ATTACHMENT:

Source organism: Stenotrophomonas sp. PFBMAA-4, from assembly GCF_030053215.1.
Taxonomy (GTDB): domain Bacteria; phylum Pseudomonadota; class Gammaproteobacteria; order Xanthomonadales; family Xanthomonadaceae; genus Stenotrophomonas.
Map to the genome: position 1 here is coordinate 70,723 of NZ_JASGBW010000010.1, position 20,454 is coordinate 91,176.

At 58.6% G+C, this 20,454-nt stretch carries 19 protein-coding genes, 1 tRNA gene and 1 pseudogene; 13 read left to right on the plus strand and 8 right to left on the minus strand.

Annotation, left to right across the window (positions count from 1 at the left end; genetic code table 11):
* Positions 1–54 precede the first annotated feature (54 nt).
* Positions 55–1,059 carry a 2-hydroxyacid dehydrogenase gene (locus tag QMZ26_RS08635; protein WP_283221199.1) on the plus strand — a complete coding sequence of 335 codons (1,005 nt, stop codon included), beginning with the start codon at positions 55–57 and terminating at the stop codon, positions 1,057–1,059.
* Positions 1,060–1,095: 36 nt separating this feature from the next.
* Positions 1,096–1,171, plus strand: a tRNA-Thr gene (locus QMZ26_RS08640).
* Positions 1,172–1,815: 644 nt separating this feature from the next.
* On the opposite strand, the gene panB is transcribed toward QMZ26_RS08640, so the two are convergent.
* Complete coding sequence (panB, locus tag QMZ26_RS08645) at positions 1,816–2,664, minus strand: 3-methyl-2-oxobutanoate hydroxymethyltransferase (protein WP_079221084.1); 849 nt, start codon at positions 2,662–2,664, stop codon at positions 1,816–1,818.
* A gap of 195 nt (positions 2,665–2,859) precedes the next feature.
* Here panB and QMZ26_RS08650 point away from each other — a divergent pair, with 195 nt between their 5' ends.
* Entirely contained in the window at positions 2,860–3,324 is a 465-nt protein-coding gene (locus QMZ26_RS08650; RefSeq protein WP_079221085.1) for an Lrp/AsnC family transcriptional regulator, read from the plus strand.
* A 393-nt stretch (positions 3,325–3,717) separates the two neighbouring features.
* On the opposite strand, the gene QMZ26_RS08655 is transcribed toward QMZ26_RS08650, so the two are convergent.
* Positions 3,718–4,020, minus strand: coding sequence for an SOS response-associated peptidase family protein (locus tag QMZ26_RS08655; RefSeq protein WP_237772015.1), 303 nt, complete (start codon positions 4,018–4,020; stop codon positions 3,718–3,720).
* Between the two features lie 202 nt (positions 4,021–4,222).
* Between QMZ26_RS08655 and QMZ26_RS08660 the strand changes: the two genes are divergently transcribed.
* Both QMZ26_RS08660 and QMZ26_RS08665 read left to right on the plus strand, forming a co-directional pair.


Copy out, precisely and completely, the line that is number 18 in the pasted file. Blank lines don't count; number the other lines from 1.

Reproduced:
* Positions 3,718–4,020, minus strand: coding sequence for an SOS response-associated peptidase family protein (locus tag QMZ26_RS08655; RefSeq protein WP_237772015.1), 303 nt, complete (start codon positions 4,018–4,020; stop codon positions 3,718–3,720).